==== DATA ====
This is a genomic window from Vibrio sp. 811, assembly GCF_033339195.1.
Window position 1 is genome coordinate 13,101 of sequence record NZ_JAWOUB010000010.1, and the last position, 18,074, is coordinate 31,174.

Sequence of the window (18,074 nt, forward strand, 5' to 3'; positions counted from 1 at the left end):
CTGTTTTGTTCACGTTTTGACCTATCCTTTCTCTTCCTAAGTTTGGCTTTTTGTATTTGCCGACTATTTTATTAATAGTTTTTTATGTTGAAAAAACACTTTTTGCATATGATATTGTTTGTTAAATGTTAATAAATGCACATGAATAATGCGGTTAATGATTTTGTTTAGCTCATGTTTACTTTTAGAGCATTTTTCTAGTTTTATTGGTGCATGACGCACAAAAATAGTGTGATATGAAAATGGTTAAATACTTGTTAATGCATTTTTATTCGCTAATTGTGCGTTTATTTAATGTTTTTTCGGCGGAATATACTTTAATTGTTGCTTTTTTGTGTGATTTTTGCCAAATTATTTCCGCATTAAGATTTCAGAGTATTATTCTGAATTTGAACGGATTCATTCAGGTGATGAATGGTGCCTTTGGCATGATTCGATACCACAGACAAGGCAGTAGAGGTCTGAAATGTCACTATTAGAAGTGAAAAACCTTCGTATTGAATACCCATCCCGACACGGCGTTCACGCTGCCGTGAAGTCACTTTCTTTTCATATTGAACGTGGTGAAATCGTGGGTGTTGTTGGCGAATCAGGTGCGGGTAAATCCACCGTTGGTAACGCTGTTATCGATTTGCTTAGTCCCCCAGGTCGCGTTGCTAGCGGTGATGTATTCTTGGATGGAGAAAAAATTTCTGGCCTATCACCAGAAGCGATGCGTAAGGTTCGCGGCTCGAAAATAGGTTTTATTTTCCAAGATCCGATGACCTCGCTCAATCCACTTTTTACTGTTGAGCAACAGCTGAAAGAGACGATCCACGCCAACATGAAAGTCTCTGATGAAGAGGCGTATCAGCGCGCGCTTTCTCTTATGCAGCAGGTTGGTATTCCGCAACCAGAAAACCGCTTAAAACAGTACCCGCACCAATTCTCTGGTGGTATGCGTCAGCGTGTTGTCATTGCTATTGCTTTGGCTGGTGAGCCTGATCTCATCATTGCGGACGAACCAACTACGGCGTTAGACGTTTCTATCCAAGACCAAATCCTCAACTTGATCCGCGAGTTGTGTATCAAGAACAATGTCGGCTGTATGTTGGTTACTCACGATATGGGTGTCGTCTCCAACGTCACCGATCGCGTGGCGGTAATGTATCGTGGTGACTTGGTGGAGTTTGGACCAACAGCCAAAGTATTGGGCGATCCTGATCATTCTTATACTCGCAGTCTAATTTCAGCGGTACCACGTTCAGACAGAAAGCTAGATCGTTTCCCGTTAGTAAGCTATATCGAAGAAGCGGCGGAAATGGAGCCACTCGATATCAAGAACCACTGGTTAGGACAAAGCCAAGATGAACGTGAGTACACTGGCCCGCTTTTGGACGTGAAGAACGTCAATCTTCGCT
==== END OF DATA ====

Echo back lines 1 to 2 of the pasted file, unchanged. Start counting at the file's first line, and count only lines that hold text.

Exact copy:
This is a genomic window from Vibrio sp. 811, assembly GCF_033339195.1.
Window position 1 is genome coordinate 13,101 of sequence record NZ_JAWOUB010000010.1, and the last position, 18,074, is coordinate 31,174.